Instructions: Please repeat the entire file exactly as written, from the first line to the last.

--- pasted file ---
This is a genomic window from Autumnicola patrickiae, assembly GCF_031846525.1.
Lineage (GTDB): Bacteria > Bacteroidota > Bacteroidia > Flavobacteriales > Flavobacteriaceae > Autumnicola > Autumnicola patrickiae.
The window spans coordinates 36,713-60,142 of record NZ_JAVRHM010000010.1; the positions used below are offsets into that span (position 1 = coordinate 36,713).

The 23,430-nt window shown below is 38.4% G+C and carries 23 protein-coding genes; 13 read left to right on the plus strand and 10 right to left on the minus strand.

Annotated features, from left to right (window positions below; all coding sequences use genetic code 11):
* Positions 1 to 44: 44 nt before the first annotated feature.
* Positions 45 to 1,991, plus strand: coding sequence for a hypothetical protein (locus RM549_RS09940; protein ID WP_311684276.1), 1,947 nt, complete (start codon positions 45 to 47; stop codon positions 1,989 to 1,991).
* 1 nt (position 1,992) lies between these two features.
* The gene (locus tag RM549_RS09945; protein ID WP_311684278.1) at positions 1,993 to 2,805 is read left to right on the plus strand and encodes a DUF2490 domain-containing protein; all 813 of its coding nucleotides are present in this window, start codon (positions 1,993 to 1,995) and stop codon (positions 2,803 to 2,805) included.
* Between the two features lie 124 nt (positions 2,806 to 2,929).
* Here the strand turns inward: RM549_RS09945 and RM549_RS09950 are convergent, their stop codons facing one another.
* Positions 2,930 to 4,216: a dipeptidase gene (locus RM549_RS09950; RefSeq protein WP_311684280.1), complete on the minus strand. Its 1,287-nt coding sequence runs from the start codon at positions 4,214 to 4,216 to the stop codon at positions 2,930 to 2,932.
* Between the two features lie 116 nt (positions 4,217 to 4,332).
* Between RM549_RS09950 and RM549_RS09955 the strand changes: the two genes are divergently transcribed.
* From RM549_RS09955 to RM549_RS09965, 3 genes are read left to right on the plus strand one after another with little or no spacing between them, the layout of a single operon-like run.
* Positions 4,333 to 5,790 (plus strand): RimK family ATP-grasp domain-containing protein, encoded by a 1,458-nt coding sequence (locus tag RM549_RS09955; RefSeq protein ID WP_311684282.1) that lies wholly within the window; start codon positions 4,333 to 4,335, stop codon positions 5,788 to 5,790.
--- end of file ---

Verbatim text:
This is a genomic window from Autumnicola patrickiae, assembly GCF_031846525.1.
Lineage (GTDB): Bacteria > Bacteroidota > Bacteroidia > Flavobacteriales > Flavobacteriaceae > Autumnicola > Autumnicola patrickiae.
The window spans coordinates 36,713-60,142 of record NZ_JAVRHM010000010.1; the positions used below are offsets into that span (position 1 = coordinate 36,713).

The 23,430-nt window shown below is 38.4% G+C and carries 23 protein-coding genes; 13 read left to right on the plus strand and 10 right to left on the minus strand.

Annotated features, from left to right (window positions below; all coding sequences use genetic code 11):
* Positions 1 to 44: 44 nt before the first annotated feature.
* Positions 45 to 1,991, plus strand: coding sequence for a hypothetical protein (locus RM549_RS09940; protein ID WP_311684276.1), 1,947 nt, complete (start codon positions 45 to 47; stop codon positions 1,989 to 1,991).
* 1 nt (position 1,992) lies between these two features.
* The gene (locus tag RM549_RS09945; protein ID WP_311684278.1) at positions 1,993 to 2,805 is read left to right on the plus strand and encodes a DUF2490 domain-containing protein; all 813 of its coding nucleotides are present in this window, start codon (positions 1,993 to 1,995) and stop codon (positions 2,803 to 2,805) included.
* Between the two features lie 124 nt (positions 2,806 to 2,929).
* Here the strand turns inward: RM549_RS09945 and RM549_RS09950 are convergent, their stop codons facing one another.
* Positions 2,930 to 4,216: a dipeptidase gene (locus RM549_RS09950; RefSeq protein WP_311684280.1), complete on the minus strand. Its 1,287-nt coding sequence runs from the start codon at positions 4,214 to 4,216 to the stop codon at positions 2,930 to 2,932.
* Between the two features lie 116 nt (positions 4,217 to 4,332).
* Between RM549_RS09950 and RM549_RS09955 the strand changes: the two genes are divergently transcribed.
* From RM549_RS09955 to RM549_RS09965, 3 genes are read left to right on the plus strand one after another with little or no spacing between them, the layout of a single operon-like run.
* Positions 4,333 to 5,790 (plus strand): RimK family ATP-grasp domain-containing protein, encoded by a 1,458-nt coding sequence (locus tag RM549_RS09955; RefSeq protein ID WP_311684282.1) that lies wholly within the window; start codon positions 4,333 to 4,335, stop codon positions 5,788 to 5,790.